Soil bacterial community structure associated with oil palm (Elaeis guineensis) fatal yellowing disease
Tuesday, April 29, 2014
Exhibit/Poster Hall, lower level (Hilton Clearwater Beach)
Jessica C. Bergmann1, Marcos Mota Costa2, Georgios J. Pappas Jr.3, Cristine C. Barreto4, Ricardo H. Kruger3 and Betania F. Quirino5, (1)Genomic Sciences and Biotechnology, Universidade Catolica de Brasilia, Brasilia, Brazil, (2)Embrapa-Genetic Resources and Biotechnology, Brasilia, Brazil, (3)Cell Biology, Universidade de Brasilia, Brasilia, Brazil, (4)Genomic Sciences and Biotechnology Program, Universidade Catolica de Brasilia, Brasilia, Brazil, (5)Embrapa-Agrienergy, Brasilia, Brazil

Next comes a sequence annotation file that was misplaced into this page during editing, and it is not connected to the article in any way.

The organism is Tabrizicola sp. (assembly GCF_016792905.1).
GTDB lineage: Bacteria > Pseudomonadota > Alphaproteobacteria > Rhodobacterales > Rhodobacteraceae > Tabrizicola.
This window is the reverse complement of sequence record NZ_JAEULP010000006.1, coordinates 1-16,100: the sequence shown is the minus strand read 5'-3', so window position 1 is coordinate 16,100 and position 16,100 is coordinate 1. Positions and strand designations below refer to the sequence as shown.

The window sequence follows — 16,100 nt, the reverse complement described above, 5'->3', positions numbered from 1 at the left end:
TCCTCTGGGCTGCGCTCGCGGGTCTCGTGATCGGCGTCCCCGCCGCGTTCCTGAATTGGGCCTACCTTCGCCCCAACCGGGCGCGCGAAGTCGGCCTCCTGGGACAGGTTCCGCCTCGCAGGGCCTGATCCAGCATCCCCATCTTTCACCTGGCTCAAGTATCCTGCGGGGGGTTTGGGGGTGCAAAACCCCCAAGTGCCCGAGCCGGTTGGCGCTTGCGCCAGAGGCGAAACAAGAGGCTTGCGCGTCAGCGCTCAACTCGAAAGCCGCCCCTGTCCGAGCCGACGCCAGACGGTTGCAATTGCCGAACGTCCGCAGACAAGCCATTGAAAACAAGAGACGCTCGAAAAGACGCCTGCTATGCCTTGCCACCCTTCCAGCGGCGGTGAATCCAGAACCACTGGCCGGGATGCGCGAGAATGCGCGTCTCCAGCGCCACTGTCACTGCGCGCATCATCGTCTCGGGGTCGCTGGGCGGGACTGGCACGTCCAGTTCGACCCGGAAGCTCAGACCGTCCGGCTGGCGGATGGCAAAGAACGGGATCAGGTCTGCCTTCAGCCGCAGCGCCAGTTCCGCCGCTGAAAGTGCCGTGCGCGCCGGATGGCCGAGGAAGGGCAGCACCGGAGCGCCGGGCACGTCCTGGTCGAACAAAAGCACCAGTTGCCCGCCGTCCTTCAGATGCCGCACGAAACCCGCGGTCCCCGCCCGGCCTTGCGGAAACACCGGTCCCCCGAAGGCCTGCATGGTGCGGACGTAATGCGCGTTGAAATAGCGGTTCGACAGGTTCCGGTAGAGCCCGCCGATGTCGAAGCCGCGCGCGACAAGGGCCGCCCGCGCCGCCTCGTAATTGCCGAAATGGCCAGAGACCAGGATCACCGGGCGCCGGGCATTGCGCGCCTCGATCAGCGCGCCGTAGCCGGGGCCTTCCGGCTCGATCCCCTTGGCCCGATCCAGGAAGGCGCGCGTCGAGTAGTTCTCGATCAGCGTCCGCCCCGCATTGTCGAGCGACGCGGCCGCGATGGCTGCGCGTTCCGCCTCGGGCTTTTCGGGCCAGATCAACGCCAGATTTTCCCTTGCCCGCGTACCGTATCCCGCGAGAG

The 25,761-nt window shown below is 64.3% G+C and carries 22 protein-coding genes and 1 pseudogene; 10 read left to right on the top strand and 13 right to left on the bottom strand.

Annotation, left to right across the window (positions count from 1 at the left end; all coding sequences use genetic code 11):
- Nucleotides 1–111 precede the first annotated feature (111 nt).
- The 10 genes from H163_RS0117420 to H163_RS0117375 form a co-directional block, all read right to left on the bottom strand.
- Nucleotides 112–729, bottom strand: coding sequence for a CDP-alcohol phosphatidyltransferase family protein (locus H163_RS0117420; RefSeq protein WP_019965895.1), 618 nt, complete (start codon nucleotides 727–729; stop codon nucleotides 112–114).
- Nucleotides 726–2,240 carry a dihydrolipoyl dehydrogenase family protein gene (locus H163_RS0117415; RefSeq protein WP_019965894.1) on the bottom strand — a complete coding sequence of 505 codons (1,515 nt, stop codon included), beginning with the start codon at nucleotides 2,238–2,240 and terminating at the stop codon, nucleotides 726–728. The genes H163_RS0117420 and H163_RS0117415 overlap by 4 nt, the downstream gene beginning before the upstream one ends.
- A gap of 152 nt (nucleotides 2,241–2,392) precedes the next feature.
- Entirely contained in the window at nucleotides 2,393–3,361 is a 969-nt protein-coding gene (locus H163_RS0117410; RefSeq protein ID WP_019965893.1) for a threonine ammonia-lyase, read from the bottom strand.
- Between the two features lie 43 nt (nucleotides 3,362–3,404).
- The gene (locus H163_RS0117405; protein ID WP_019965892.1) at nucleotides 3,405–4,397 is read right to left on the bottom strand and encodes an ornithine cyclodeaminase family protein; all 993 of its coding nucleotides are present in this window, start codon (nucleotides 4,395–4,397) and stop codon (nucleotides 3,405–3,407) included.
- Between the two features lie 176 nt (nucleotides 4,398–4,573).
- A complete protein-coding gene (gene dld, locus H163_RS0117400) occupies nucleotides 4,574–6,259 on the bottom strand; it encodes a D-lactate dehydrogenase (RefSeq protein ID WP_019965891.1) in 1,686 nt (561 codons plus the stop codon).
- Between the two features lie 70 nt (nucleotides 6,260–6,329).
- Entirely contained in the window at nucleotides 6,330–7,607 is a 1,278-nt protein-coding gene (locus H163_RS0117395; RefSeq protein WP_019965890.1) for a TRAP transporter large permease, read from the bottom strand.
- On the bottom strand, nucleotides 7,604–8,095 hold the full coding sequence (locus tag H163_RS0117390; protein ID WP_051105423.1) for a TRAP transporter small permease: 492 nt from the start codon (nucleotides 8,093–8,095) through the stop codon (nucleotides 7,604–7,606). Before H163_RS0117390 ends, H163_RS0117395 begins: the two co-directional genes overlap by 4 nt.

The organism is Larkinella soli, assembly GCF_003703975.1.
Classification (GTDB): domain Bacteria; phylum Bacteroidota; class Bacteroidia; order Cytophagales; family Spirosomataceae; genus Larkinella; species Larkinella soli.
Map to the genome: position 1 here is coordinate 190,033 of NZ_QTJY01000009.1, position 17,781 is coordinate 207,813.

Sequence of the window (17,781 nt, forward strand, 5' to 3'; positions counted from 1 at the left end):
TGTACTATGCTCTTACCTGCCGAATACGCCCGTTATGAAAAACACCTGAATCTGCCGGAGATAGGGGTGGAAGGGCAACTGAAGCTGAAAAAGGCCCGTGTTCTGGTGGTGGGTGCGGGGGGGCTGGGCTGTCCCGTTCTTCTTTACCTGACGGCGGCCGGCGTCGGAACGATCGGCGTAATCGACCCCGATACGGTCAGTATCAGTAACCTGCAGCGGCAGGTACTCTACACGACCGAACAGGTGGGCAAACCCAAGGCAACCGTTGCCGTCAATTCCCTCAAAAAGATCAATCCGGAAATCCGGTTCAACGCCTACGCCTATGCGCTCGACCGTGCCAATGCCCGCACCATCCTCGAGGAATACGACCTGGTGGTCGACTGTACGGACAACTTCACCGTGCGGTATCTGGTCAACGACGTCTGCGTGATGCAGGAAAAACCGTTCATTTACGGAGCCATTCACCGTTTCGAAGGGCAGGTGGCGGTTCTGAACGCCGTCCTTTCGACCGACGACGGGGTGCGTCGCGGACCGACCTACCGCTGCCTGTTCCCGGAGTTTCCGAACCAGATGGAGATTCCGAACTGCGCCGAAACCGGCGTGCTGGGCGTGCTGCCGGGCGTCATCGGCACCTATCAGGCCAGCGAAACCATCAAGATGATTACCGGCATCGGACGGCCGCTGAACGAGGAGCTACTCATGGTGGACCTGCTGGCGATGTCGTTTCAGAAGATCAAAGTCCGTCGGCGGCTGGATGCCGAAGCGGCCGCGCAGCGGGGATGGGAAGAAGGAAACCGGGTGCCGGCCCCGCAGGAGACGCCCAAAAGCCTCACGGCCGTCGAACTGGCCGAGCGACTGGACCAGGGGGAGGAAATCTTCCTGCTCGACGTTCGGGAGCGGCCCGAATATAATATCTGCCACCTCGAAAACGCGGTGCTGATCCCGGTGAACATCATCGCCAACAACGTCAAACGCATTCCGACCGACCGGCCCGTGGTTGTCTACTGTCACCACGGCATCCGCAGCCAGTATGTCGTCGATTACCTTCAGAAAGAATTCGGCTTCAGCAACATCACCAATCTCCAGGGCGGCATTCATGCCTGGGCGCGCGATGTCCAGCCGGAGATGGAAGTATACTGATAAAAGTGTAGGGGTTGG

Brazilian biodiesel is mainly produced from soybean oil produced at low yields. Oil palm (Elaeis guineensis) can produce 3 to 5 tons of oil/ha. These high oil yields are however threatened by Fatal Yellowing (FY), which starts with yellowing of leaflets and spear, followed by wilt, necrosis and plant death. The causal agent of FY is still unknown. Reports suggesting that FY might be transmitted through soil and that soil microbial communities can influence plant health prompted this work to compare the soil bacterial communities associated with healthy oil palm trees and those showing symptoms of FY. Pyrosequencing of the 16S rDNA generated ~500,000 good-quality sequences from soil bacterial communities of healthy (stage 0) and FY diseased plants (stages 5 and 8) to be analyzed. The most abundant phylum considering all stages studied was Acidobacteria (44.6%). A greater number of OTUs was observed at FY stage 5 followed by FY stage 8 and stage 0 healthy plants. Beta-diversity analysis showed that the bacterial communities in the three different stages studied are significantly different. Stamp analysis showed that rare phyla are more abundant in soils of FY stage 5 and stage 8 plants. Root rot in trees affected by AF may help to explain the higher diversity of rare phyla at FY stages 5 and 8. Although a specific possible causal agent for FY was not identified, this is the first report of the composition and structure of soil bacterial communities associated with AF using high-throughput sequencing.